Investment bonds can generally invest similarly to managed funds, but they are taxed internally at the company tax rate rather than individual rate, allowing some investors the opportunity to save tax.

Also, once the bond has been held for 10 or more years, no CGT is incurred by the investor resulting in less tax that needs to be paid.

Bank deposits

If ETFs nor investment bonds are not right for you, another option is bank deposits.

Bank deposits can provide a stable and low-risk investment and can be considered a safe option when deciding on a way to invest. An important consideration is that current term deposit rates may only generate interest of 0.05% to 0.3% pa 2 in the current environment.

They also offer no opportunity for capital growth or tax benefits so lack some of the benefits that other options offer.

Mortgage offset

Another alternative to consider is making extra repayments into your home loan or a mortgage offset account. It allows you to reduce your home loan interest costs and also save for future education costs at the same time. This has been a good option to consider in the past, however, the current low-rate environment potentially reduces the benefits.

It can be difficult to know whether saving for your child's private education is the right decision, especially when they're still young. Every child has different strengths and interests. Flexibility is an important consideration, which not all investments offer.

Education bonds, for example, have restrictions on the types of expenses which can be paid for with the bond proceeds - potentially locking you into education costs.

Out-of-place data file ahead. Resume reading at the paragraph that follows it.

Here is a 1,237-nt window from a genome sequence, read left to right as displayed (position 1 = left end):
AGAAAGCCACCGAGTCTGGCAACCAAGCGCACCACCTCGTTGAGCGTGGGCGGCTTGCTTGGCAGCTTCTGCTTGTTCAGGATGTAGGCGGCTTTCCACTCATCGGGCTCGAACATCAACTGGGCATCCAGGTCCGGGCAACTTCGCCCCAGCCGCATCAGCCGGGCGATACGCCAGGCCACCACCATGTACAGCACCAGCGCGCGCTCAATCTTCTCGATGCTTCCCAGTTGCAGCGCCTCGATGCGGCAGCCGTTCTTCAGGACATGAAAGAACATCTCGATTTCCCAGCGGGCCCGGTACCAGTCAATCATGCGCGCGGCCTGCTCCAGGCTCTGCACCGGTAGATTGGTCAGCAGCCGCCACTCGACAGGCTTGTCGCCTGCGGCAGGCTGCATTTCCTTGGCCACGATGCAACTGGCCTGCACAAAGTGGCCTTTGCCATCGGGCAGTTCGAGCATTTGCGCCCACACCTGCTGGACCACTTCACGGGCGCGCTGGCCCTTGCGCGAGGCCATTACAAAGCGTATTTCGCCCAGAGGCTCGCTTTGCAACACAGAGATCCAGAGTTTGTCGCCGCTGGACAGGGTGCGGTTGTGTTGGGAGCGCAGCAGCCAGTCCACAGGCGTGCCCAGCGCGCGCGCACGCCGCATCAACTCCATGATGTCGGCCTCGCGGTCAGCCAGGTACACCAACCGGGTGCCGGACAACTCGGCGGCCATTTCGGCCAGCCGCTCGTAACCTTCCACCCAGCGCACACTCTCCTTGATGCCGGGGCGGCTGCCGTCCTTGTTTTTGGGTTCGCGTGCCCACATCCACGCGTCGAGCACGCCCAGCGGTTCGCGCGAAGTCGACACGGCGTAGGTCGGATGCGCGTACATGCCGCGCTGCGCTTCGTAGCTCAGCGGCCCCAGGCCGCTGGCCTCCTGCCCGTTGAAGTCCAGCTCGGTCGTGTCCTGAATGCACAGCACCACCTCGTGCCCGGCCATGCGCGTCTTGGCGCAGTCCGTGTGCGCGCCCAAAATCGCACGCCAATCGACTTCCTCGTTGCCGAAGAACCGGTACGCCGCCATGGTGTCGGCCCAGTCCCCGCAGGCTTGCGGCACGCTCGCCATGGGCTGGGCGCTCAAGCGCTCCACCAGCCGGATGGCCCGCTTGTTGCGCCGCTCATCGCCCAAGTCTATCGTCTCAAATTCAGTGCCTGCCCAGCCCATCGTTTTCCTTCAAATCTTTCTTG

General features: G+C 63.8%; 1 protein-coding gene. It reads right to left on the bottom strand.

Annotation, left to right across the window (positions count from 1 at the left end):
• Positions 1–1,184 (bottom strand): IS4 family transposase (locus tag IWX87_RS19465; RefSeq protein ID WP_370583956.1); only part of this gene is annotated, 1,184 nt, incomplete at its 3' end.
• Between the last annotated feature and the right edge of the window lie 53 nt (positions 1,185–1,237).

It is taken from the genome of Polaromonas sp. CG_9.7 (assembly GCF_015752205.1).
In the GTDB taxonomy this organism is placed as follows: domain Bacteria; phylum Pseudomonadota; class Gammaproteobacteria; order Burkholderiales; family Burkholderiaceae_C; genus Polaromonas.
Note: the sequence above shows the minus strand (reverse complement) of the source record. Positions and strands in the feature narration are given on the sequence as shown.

Unlike education bonds, the earnings made from ETFs and managed funds can be used in other ways if private school education is no longer the right decision for your child.

These funds can then be used to invest in your child's future in other ways, perhaps you could redirect these savings towards your child's first car or help them with a deposit for their first home.

Relying on plan A and setting it up to work, is important - but having a plan B is crucial when it comes to protecting your family from unexpected curveballs.

Having a plan B is the best way to mitigate unforeseen expenses or changes in your circumstances.

If a sudden illness or injury prevents you from being able to earn an income, plus adds extra medical costs to your household budget, are you going to be forced to dip into your children's education fund to meet the shortfall?

Everyone's circumstances are different, and what works for one family may not work for another, so having a clear idea of your financial goals and preferred route for educating your children ahead of time is a good place to start.

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Rebecca Hurford is a senior financial planner with ANZ Private Banking and Advice. She has an extensive background in finance, with a career spanning 28 years, including roles with renowned financial commentator Noel Whittaker, together with international chartered accountants Deloitte Touche Tohmatsu.